3. Angela on May 21st, 2008 3:17 pm

    Your comments on pain are accurate. Thanks for pointing out that a lot of what we call pain is a result of emotional reactions to the sensation itself and also emotional reaction to the feeling of abandonment/betrayal that can come with the pain.

  4. Mary on May 22nd, 2008 10:01 am

    You’re welcome, Angela. It’s not always easy to see that distinction, but it can be so valuable. Thanks for taking time to comment! Mary

  5. Me on December 2nd, 2008 5:11 pm

    Thanx.

    By reading this, I kind of soothed my mind a bit… cause I had this experience with a doctor, making an incision in my throat from the inside, and pierced a hole…. with less pain reducing stuff sprayed on it then you’d wish you had….

    anyhoo, this has made my fear for doctors real.. and also every thing I experience, like coughing and some simple pains….

    I tried to relevate things by reading stuff about where or why pain is there… Has to do with endorphins or something, at least 2 substances that go from one end to the other of your pain system. anyway, that didn’t quite do the trick… but reading this, that emotions are attached to a lot of pain experiences, made me realize that I already knew what the doctor was going to do, and the things he did were already ascociated to (a lot of) pain, by me for instance.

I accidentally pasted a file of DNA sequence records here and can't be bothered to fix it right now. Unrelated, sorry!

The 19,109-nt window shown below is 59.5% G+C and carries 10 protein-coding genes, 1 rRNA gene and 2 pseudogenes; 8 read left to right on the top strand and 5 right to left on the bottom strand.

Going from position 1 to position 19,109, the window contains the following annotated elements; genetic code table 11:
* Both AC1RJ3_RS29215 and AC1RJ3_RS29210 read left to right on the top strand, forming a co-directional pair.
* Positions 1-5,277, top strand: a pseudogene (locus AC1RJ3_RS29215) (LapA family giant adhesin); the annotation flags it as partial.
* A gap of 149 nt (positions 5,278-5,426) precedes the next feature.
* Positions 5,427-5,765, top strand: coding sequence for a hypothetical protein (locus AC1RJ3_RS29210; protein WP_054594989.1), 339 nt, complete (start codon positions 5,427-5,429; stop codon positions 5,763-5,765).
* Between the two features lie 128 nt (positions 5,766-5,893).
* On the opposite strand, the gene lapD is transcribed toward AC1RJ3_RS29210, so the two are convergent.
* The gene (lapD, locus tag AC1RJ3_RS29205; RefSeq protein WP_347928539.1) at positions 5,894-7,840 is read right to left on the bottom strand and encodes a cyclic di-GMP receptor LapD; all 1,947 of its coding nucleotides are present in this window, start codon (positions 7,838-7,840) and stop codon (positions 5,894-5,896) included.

ok im going to see if i can find more of this stuff…
    thanx!

    one dude from holland

  6. Mary on December 4th, 2008 1:03 pm

    You’re welcome — glad that insight helped.

    You might also want to listen to the Beyond Pain guided meditation (free on our podcast) and see if that also helps.

    Good luck!

  7. Melanie on March 6th, 2009 2:29 pm

    Hello,

    I have been trying to fix what’s broken inside of me for years now. Wondering why I am happy for a few minutes and then so sad the next couple of hours. I have been through so much negativity in my life, that I have had to let go of all of it, but there was still one thing that I couldn’t let go of, even though I thought I did; the pain in my left knee from an injury while in the Army basic training about 6 years ago. I know that this pain will be with me for the rest of my life. Unfortunately because I have been compensating for the injury in the left knee, my alignment is off in my body causing me to have headaches and low back pain.

    I have cried about this situation before, but not enough to really feel the deepness of this pain that brings on the anger and the depression and the fear of failure agian in my life. With this mediation, I actually allowed myself to feel the emotional pain I feel so deep inside and even though it will take some time to let go of 6 years worth of emotional negativity, I believe that with this meditation, I finally can see a light at the end of the tunnel.

    Thank You So Much,
    Melanie C

  8. Mary on March 6th, 2009 2:53 pm

    You are so very welcome, Melanie. It takes courage to feel the emotional pain all the way, and yet it’s the only way to get through it. Thank you so much for sharing this experience. I wish you well on your journey.